WTO rules US tariffs on Spanish olives breach rules
Farmers had just begun harvesting olives in southern Spain when former US President Donald Trump soured the mood with the tariffs' announcement. Photo: Jorge Guerrero/AFP

Former US president Donald Trump’s administration slapped extra tariffs on Spain’s iconic agricultural export in 2018, considering their olives were subsidised and being dumped on the US market at prices below their real value.

The combined rates of the anti-subsidy and anti-dumping duties go as high as 44 percent.

The European Commission, which handles trade policy for the 27 EU states, said the move was unacceptable and turned to the WTO, where a panel of experts was appointed to examine the case.

In Friday’s ruling, the WTO panel agreed with the EU’s argument that the anti-subsidy duties were illegal.

But it did not support its stance that the US anti-dumping duties violated international trade rules.

The panel said it “recommended that the United States bring its measures into conformity with its obligations”.

EU trade commissioner Valdis Dombrovskis hailed the ruling, pointing out that the US duties “severely hit Spanish olive producers.”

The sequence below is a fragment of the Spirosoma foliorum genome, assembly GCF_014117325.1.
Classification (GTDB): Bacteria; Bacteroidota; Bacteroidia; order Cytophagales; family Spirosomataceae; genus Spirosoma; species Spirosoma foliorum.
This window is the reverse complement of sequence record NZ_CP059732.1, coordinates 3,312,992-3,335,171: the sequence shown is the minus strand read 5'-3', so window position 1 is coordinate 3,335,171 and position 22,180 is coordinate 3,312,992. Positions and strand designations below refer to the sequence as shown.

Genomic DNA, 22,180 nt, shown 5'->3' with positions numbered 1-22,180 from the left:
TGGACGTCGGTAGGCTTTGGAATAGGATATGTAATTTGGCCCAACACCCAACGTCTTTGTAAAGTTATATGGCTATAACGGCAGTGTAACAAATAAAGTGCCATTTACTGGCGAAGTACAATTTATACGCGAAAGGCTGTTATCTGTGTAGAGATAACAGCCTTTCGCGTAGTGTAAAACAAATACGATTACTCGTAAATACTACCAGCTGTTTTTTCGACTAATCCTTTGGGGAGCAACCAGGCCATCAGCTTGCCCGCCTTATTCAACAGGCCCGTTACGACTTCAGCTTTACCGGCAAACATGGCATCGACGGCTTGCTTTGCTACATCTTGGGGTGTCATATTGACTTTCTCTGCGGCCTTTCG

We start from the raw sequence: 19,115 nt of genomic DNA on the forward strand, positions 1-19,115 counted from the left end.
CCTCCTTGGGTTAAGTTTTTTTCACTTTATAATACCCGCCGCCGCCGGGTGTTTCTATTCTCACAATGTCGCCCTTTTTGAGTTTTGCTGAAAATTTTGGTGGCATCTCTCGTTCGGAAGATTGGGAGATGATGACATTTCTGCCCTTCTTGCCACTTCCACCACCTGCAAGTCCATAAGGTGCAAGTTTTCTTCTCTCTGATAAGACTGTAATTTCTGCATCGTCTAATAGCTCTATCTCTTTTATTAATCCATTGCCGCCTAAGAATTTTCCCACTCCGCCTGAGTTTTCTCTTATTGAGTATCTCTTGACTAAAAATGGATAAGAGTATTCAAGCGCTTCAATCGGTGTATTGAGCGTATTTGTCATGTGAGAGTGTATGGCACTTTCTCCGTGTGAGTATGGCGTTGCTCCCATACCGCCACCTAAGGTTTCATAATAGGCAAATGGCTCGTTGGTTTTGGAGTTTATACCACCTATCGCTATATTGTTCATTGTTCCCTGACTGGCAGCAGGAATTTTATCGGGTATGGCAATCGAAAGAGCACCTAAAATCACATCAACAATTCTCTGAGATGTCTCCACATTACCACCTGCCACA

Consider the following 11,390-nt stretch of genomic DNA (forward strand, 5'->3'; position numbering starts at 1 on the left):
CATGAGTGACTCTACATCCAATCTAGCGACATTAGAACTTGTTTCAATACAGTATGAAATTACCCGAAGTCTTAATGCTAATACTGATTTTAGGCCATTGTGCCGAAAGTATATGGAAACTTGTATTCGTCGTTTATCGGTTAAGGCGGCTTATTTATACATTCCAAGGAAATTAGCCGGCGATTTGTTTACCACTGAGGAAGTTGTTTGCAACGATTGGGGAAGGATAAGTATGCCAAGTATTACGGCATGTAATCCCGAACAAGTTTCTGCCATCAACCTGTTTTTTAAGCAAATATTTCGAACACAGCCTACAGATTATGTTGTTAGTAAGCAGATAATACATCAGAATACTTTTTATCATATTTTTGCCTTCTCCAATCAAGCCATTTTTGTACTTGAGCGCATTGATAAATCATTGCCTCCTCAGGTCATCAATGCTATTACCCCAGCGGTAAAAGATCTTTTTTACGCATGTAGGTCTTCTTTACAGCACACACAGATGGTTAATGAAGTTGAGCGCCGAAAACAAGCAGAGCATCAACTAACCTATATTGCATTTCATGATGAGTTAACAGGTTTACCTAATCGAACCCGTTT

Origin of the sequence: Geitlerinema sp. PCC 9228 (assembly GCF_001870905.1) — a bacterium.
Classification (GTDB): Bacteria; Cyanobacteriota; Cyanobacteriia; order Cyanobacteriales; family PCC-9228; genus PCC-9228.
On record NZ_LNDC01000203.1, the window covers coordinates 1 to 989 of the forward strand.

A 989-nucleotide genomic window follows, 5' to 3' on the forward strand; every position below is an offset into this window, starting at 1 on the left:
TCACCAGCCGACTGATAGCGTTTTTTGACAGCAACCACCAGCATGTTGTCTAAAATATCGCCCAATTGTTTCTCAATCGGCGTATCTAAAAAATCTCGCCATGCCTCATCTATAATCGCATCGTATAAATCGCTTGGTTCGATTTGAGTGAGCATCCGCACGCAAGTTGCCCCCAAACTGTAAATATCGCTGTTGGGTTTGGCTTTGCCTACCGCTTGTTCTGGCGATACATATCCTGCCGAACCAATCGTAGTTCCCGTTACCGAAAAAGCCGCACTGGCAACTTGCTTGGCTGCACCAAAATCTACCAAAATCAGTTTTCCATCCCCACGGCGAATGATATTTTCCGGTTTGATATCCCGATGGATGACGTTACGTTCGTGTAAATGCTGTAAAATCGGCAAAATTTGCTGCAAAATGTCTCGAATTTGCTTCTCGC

Demonstrators take part in a 2019 protest in Madrid, called by the olive sector
Demonstrators take part in a 2019 protest in Madrid called by the olive sector to denounce low prices of olive oil and the 25 percent tariff that Spanish olives and olive oil faced in the United States. (Photo by PIERRE-PHILIPPE MARCOU / AFP)
 

“We now expect the US to take the appropriate steps to implement the WTO ruling, so that exports of ripe olives from Spain to the US can resume under normal conditions,” he said.

The European Commission charges that Spain’s exports of ripe olives to the United States, which previously raked in €67 million ($75.6 million) annually, have shrunk by nearly 60 percent since the duties were imposed.

The office of the US Trade Representative in Washington did not immediately comment on the ruling.

According to WTO rules, the parties have 60 days to file for an appeal.

If the United States does file an appeal though, it would basically amount to a veto of the ruling.

That is because the WTO Appellate Body — also known as the supreme court of world trade — stopped functioning in late 2019 after Washington blocked the appointment of new judges.